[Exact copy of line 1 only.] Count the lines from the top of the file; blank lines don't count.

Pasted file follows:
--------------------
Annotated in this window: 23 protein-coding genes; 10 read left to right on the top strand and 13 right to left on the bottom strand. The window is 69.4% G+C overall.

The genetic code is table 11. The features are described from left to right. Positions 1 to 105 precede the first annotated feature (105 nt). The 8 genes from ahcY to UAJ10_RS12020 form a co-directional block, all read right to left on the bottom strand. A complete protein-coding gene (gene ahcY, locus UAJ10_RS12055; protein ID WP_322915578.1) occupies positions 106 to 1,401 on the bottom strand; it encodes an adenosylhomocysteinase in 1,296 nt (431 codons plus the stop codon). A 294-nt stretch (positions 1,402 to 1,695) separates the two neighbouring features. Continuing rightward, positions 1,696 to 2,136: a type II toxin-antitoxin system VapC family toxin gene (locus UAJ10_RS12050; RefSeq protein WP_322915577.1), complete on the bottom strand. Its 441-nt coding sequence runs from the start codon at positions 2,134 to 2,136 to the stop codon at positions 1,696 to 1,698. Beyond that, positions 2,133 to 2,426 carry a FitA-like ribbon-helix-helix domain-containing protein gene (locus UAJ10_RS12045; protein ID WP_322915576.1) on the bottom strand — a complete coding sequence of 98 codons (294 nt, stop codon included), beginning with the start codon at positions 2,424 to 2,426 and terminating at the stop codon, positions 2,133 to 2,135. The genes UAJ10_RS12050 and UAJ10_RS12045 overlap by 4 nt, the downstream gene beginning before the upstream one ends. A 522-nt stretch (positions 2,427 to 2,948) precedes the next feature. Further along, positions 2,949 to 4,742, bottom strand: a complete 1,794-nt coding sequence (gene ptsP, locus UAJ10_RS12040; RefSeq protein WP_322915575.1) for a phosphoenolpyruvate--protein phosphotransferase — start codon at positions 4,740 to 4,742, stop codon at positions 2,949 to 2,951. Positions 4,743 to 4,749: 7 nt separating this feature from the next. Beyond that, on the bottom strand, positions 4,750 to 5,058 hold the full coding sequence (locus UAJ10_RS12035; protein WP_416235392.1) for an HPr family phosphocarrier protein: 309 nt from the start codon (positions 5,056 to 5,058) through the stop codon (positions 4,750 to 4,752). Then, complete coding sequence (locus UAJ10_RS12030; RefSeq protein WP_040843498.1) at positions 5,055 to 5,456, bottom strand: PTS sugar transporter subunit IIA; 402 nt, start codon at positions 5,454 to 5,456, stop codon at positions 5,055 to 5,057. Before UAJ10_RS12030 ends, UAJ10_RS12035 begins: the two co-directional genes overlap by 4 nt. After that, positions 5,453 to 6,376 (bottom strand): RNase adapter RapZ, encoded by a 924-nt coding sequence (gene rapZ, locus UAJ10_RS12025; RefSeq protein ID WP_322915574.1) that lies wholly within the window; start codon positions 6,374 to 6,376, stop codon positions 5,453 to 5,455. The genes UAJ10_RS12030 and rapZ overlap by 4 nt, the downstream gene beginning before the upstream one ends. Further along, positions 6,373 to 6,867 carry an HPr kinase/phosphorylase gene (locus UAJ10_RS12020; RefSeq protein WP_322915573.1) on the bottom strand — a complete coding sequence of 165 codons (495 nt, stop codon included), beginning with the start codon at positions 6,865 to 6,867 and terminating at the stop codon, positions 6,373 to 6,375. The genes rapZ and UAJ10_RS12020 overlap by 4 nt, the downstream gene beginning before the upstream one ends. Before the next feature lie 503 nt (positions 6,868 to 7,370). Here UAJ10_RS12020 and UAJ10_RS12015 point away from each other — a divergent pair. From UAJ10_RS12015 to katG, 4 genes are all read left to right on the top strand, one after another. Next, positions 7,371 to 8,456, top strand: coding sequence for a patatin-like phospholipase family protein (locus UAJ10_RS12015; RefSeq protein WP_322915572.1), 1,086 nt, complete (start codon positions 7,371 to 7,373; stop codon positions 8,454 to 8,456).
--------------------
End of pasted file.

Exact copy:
Annotated in this window: 23 protein-coding genes; 10 read left to right on the top strand and 13 right to left on the bottom strand. The window is 69.4% G+C overall.